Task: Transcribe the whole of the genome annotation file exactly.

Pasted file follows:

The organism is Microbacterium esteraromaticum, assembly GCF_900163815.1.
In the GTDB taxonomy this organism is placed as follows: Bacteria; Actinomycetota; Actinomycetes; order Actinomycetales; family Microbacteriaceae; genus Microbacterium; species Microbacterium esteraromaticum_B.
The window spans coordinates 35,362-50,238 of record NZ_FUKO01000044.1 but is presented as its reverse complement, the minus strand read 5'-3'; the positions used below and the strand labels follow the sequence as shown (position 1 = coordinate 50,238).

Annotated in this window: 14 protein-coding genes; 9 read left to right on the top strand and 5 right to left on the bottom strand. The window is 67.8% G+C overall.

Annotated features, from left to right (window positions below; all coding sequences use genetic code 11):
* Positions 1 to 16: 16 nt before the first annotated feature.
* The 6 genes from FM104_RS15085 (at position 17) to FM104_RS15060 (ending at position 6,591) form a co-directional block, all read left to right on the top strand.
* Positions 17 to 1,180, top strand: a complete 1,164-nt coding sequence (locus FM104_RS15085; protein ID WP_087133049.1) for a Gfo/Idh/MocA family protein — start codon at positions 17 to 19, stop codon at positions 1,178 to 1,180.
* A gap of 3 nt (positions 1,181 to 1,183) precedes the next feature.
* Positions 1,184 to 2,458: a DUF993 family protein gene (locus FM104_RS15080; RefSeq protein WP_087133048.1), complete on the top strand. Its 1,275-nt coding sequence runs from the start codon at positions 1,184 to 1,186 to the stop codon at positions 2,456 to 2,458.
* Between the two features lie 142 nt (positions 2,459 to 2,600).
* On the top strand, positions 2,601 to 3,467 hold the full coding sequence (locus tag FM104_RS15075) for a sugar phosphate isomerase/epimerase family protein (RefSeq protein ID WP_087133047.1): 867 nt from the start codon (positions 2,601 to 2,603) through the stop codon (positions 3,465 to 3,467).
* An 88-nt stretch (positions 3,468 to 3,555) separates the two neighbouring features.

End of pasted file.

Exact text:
The organism is Microbacterium esteraromaticum, assembly GCF_900163815.1.
In the GTDB taxonomy this organism is placed as follows: Bacteria; Actinomycetota; Actinomycetes; order Actinomycetales; family Microbacteriaceae; genus Microbacterium; species Microbacterium esteraromaticum_B.
The window spans coordinates 35,362-50,238 of record NZ_FUKO01000044.1 but is presented as its reverse complement, the minus strand read 5'-3'; the positions used below and the strand labels follow the sequence as shown (position 1 = coordinate 50,238).

Annotated in this window: 14 protein-coding genes; 9 read left to right on the top strand and 5 right to left on the bottom strand. The window is 67.8% G+C overall.

Annotated features, from left to right (window positions below; all coding sequences use genetic code 11):
* Positions 1 to 16: 16 nt before the first annotated feature.
* The 6 genes from FM104_RS15085 (at position 17) to FM104_RS15060 (ending at position 6,591) form a co-directional block, all read left to right on the top strand.
* Positions 17 to 1,180, top strand: a complete 1,164-nt coding sequence (locus FM104_RS15085; protein ID WP_087133049.1) for a Gfo/Idh/MocA family protein — start codon at positions 17 to 19, stop codon at positions 1,178 to 1,180.
* A gap of 3 nt (positions 1,181 to 1,183) precedes the next feature.
* Positions 1,184 to 2,458: a DUF993 family protein gene (locus FM104_RS15080; RefSeq protein WP_087133048.1), complete on the top strand. Its 1,275-nt coding sequence runs from the start codon at positions 1,184 to 1,186 to the stop codon at positions 2,456 to 2,458.
* Between the two features lie 142 nt (positions 2,459 to 2,600).
* On the top strand, positions 2,601 to 3,467 hold the full coding sequence (locus tag FM104_RS15075) for a sugar phosphate isomerase/epimerase family protein (RefSeq protein ID WP_087133047.1): 867 nt from the start codon (positions 2,601 to 2,603) through the stop codon (positions 3,465 to 3,467).
* An 88-nt stretch (positions 3,468 to 3,555) separates the two neighbouring features.